Shelby Serritella, a Westosha Central sophomore, showcases her hardware before a western pleasure contest at the Wisconsin State Fair. Serritella, of Bristol, won Grand Champion to continue her success on the state circuit. Shelby later learned she received two more ribbons to go along with her four (Submitted/The Report).

Bristol resident excels at state level

By Jason Arndt

Shelby Serritella is not only a Westosha Central High School honor student, varsity volleyball player and a member of Good Shepherd Lutheran Church in Pleasant Prairie, she is also an equestrian state grand champion in the western pleasure competition.

Shelby, the daughter of Julie and Bill Serritella, of Bristol, earned the title at a competition held on the Wisconsin State Fair grounds in West Allis last week.

To qualify for the state expo, a competitor needs to earn a blue ribbon at the county fair level, Julie said.

In the last five years, Shelby won eight grand championships, four reserve grand champions and finished in the top 10 on different horses.

While Shelby is thrilled with the personal achievement, which came on a 25-year-old quarter horse named Lacey, she acknowledged there was fierce competition.

“Winning this week felt amazing. There was some really stiff competition, and I knew I had to work extremely hard to even have a chance,” said Shelby, who is a sophomore at Westosha Central. “We stayed calm and collected, and it paid off when I won Grand Champion.”

Like most winning teams, Shelby said, the achievement would not have been possible without a positive rapport with Lacey, who is owned by Colette Krupinski of Hawkspur Farms.

The winning duo, combined with Krupinski’s direction, has been instrumental in her grand champion crown.

“I feel that Lacey and I work very well together, as we have been a team for a few years now. She understands me and I understand her. It was just awesome to have all the hard work pay off,” Shelby said. “Colette lets me ride her horse, use her equipment, gives me lessons, trailers the horse places, and does this for many others as well. She is amazing.”

Shelby also credits her parents for offering unconditional support, including transportation and vocal support at area shows.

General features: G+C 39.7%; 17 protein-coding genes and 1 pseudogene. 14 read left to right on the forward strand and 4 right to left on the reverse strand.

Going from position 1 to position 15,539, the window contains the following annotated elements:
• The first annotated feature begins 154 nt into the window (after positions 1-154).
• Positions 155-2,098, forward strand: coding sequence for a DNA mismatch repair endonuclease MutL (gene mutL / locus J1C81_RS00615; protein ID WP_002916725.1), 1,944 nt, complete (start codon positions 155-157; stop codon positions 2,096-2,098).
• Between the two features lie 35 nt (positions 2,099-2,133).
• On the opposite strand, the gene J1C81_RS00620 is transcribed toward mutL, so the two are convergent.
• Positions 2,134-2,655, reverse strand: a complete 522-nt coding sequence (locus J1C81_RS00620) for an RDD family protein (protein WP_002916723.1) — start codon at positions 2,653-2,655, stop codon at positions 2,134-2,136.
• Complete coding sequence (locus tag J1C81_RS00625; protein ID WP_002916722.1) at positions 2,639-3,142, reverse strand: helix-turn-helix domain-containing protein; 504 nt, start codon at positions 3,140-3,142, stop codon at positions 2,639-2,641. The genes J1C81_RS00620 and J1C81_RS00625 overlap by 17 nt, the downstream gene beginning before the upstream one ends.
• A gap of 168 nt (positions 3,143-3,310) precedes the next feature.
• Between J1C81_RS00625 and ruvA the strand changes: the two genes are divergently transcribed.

“My parents have woken up early, driven me to lessons, helped me at shows, and always have been extremely supportive,” she said. “Without them, I know that none of this would have been possible.”

Early passion
Shelby, who also has a brother, Dean, started riding horses when she was a 9-year-old and instantly became friends with them.

The instant friendship, Shelby said, is because horses show grace and poise.

“I love the gracefulness and beauty of the horses, but they also can always seem to make me laugh, whether it be messing around in the paddock or making a funny noise or facial expression,” she said. “If I’m having a bad day, I swear she can tell and will put her head on my shoulder.”

As she exhibited a passion for equestrian activities, involvement in a 4-H club only intensified it. Shelby learned leadership skills along the way.

According to Julie, her daughter started with the Mustangs before it dissolved due to low membership, and later joined the Kenosha Trailblazers 4-H club.

“She has served in a variety of positions within her clubs and within the county as a club secretary, club president, club historian, county youth board member for four years and state representative,” Julie said.

Through her leadership positions, Shelby had an opportunity to share her passion with younger members, Julie added.

“Beyond riding practices, clinics and shows, she has also been a buddy to younger members, teaching them the ins and outs of how to care for the horse, riding skills, showmanship skills, and what it takes to prep and show a horse,” Julie said.

Some of the skills Shelby learned were through Krupinski who has a boarding facility where she teaches 4-H club members the equestrian craft.

Shelby, who started as a horseless club member, rode on three of Krupinski’s horses in the last six years.

“(Colette) is a huge supporter of 4-H and has had many horseless horse members of 4-H get their start with her and continue their career of showing,” Julie said. “After you are a horseless horse member and understand the commitment it takes to care for and learn the sport, you can graduate to a managerial horse project member.”

Along with self-discipline and leadership, Shelby learned another trait, self-confidence, through her 4-H involvement.

That trait, according to Shelby, is a crucial part to winning equestrian awards.

“Confidence is the most important characteristic in a good showman. No matter what, you always have to look like you know what you are doing, even if you don’t know,” Shelby said. “The horse can tell how you sit and feel. If you are nervous and timid, the horse will act the same, but if you are confident, the horse will follow your lead.”


1 Comment

  1. Just as pretty, talented and smart as her mom!

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